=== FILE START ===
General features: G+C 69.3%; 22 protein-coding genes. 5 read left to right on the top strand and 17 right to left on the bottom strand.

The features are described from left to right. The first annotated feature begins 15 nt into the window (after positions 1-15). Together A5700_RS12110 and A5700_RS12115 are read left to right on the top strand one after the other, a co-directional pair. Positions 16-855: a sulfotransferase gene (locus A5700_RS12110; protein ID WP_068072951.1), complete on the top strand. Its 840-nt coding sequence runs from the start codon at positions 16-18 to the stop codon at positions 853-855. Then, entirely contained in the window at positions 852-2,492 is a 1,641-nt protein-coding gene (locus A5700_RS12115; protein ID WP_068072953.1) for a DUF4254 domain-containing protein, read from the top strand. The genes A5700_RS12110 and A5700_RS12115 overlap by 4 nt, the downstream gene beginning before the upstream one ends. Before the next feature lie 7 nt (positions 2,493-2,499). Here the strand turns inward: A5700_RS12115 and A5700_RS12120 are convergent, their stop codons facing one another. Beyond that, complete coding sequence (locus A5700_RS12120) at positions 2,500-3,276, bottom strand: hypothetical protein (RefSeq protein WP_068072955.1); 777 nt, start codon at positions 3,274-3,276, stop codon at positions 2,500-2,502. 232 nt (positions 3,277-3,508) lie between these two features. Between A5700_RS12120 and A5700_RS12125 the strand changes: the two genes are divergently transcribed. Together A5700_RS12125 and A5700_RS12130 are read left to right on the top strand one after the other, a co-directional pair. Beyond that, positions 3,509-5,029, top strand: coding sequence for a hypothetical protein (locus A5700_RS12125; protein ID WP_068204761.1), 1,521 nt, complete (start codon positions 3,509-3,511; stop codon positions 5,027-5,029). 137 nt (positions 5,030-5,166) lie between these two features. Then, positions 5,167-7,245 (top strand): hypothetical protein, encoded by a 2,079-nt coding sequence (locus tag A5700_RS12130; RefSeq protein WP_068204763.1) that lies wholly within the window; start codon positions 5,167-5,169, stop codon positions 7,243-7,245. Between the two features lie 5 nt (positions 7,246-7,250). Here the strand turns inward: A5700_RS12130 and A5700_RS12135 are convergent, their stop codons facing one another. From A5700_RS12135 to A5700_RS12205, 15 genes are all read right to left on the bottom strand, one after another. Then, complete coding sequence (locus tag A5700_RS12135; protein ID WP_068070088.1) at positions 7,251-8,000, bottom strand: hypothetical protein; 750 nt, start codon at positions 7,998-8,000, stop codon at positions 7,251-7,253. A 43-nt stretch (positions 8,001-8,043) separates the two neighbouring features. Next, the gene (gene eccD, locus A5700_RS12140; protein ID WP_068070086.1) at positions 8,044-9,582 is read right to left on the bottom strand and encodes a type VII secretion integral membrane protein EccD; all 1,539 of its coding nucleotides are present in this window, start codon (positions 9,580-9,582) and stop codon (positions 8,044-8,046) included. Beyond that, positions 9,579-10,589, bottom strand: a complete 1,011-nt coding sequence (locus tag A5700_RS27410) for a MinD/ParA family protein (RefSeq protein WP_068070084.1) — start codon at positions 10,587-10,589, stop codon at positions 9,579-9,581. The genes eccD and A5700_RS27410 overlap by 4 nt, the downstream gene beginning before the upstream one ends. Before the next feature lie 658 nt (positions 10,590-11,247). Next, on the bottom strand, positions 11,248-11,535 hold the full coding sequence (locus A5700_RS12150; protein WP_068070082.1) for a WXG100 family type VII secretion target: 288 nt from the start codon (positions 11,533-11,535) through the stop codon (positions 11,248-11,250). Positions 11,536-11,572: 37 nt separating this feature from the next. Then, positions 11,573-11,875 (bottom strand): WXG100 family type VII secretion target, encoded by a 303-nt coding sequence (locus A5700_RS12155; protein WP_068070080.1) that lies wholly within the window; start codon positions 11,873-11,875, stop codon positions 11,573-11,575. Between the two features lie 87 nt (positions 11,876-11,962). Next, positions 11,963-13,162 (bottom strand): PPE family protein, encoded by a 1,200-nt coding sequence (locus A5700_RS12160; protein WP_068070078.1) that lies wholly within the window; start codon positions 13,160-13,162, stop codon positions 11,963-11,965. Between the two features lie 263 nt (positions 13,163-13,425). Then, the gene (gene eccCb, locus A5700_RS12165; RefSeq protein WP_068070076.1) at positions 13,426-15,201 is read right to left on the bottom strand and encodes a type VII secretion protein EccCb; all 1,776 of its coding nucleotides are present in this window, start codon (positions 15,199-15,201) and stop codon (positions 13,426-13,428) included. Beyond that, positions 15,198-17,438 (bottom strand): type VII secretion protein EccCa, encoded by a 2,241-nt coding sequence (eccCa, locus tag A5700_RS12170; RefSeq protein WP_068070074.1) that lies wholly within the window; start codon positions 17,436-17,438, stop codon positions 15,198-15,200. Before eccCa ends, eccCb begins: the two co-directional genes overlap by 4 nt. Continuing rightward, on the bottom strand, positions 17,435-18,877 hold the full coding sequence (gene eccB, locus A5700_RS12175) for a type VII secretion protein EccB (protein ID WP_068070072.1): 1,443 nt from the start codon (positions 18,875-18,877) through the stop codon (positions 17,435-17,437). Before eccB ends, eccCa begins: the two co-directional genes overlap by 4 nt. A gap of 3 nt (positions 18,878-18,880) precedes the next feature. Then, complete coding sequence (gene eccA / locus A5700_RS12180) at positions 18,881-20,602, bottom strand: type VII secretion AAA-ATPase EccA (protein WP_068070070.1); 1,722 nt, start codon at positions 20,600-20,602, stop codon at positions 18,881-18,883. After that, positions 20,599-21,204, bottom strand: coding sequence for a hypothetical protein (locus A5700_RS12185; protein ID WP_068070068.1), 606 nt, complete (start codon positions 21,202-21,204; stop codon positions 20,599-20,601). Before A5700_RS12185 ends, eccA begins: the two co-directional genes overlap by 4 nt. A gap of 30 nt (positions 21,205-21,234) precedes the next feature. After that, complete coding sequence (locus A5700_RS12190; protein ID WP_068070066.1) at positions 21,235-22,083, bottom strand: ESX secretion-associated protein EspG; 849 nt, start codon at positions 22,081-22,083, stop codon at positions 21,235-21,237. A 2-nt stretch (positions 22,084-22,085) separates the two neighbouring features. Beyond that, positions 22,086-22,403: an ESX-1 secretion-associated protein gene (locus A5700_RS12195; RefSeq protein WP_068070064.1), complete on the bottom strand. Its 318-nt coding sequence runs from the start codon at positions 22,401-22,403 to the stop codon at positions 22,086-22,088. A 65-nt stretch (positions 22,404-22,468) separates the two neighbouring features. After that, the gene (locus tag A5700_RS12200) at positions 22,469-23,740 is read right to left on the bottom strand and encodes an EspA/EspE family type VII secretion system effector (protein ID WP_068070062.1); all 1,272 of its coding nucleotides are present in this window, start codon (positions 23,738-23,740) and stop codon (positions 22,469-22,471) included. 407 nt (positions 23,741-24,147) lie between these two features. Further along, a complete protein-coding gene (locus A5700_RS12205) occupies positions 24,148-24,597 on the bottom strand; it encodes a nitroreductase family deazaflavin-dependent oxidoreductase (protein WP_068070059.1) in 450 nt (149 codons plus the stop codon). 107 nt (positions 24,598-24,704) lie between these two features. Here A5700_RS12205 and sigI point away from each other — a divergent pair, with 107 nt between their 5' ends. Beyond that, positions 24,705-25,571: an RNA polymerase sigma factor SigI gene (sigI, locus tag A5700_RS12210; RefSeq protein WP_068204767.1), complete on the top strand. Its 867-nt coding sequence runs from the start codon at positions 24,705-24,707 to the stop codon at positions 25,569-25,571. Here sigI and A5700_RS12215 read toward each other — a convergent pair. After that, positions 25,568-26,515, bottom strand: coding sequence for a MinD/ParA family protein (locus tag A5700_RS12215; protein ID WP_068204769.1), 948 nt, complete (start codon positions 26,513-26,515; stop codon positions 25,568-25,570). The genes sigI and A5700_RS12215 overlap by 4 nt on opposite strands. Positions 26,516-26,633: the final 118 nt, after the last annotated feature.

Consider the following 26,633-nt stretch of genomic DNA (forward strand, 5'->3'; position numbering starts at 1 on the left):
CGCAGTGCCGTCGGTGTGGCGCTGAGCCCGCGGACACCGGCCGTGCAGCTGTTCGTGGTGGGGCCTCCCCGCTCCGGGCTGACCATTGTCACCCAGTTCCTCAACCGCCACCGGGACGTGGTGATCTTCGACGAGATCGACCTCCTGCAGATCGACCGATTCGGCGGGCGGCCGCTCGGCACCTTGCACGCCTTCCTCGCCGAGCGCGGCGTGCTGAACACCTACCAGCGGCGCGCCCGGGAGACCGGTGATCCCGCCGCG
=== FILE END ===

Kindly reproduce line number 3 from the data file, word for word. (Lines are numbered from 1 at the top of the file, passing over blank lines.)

Consider the following 26,633-nt stretch of genomic DNA (forward strand, 5'->3'; position numbering starts at 1 on the left):